SALT LAKE CITY (AP) — Hundreds of people not wearing masks packed a legislative hearing Monday to urge Utah lawmakers to fight President Joe Biden’s plan to require most workers to get either vaccinated or regularly tested for COVID-19.
The vast majority of people who attended the hearing in person criticized Biden’s plan, saying they fear it will infringe on personal freedom and cripple Utah’s economy. Sen. Curt Bramble said that about 600 to 700 people attended the hearing in person with another 200 who attended virtually.
The mandate would impact about 3% of businesses in Utah, but those companies account for more than 60% of employees in the state, according to figures provided by legislative staffers.
Last week, Republican Gov. Spencer Cox threatened to veto any legislation that blocks businesses from mandating employees to get the vaccine. He has said that he opposes government mandating vaccines but supports businesses implementing their own mandates.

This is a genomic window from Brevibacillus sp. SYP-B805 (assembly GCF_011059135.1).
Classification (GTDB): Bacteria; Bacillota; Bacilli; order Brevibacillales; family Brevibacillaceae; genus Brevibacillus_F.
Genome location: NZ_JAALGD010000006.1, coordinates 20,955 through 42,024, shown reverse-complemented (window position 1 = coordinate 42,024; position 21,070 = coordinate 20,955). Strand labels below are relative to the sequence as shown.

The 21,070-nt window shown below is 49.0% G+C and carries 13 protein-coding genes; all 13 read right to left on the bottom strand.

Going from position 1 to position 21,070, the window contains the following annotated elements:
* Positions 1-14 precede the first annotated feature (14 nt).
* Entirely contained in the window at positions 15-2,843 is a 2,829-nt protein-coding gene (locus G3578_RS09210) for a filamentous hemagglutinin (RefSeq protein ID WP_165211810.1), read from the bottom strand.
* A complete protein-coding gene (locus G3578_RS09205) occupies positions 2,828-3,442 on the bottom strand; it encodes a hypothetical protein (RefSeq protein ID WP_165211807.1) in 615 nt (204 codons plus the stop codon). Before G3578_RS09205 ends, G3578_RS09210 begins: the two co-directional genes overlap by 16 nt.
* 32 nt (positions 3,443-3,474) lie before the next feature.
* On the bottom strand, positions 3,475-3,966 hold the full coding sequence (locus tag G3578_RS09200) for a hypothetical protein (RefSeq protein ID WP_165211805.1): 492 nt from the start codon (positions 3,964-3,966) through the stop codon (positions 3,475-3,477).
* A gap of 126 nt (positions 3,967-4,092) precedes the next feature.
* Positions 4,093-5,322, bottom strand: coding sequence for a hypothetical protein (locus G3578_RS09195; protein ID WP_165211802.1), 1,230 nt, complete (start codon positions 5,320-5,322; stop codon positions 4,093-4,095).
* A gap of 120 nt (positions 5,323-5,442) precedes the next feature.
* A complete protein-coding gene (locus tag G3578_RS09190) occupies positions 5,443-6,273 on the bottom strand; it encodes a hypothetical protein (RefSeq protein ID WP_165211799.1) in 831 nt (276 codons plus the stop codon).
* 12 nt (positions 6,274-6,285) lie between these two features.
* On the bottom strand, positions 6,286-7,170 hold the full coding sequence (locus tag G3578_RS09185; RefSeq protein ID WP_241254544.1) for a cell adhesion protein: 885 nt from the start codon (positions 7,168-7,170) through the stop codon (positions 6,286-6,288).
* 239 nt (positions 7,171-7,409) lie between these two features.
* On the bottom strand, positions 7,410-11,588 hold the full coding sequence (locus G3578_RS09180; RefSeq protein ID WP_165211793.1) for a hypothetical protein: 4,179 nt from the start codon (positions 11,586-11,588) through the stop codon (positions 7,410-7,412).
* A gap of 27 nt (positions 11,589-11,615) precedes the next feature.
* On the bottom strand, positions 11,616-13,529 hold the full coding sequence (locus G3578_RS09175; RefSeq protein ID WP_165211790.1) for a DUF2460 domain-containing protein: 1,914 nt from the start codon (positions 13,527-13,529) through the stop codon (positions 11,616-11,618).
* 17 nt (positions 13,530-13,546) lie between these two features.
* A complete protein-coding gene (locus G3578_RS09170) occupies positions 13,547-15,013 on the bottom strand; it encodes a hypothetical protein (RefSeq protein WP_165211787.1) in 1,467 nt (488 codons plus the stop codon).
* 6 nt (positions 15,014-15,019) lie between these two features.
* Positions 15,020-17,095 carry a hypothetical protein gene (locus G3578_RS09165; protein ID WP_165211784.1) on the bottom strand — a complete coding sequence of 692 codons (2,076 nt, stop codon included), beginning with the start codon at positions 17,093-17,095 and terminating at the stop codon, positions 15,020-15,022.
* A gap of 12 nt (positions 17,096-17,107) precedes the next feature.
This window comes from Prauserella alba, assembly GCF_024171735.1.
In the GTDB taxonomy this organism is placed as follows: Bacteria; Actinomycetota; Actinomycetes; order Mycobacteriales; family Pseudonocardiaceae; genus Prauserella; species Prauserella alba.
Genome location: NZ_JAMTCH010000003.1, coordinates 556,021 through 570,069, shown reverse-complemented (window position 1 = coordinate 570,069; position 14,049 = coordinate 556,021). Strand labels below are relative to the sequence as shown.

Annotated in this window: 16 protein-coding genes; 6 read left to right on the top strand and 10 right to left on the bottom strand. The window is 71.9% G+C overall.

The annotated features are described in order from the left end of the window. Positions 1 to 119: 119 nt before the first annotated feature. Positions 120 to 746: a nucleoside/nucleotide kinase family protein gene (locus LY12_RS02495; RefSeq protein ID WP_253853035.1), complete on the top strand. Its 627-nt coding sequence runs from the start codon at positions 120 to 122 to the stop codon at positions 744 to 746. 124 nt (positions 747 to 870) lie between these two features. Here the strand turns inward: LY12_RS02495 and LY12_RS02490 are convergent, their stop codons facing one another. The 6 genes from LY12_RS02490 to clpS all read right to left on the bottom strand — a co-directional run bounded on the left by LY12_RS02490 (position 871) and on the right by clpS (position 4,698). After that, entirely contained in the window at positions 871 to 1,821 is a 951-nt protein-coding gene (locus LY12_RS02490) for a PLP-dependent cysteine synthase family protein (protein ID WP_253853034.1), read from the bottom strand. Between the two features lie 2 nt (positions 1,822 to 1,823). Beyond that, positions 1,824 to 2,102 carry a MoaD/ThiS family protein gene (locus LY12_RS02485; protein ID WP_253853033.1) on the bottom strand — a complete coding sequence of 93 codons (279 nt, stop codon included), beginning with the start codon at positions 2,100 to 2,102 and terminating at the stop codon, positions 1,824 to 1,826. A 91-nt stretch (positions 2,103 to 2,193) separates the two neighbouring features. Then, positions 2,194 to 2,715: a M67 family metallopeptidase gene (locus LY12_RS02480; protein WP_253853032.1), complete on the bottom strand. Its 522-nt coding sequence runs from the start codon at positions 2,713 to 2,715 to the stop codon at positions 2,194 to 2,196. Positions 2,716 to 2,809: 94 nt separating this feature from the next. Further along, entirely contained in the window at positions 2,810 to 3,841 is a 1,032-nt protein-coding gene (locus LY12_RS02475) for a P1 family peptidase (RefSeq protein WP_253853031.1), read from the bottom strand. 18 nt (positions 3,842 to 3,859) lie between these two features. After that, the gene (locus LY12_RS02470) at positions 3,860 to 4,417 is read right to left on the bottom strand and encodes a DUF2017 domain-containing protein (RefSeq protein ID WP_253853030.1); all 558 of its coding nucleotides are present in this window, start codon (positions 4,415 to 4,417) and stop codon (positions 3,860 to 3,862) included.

Biden’s Sept. 9 announcement is expected to cover as many as 100 million Americans — private-sector employees as well as health care workers and federal contractors. Some mandates seem to have converted hesitant workers, but employers are still dealing with holdouts.
At United Airlines, for example, about 96% of employees have been vaccinated. About 3% sought an exemption and fewer than 1% will be fired, the company has said.
The COVID-19 vaccines authorized for use in the U.S. were tested on tens of thousands of people and have proven to be both safe and effective at dramatically reducing the risk of serious disease and death.
The vaccines now have been given to more than 200 million Americans and that real-world use plus extra government safety tracking have made clear that serious side effects are extremely rare — and that any risk is far lower than the risks posed by COVID-19.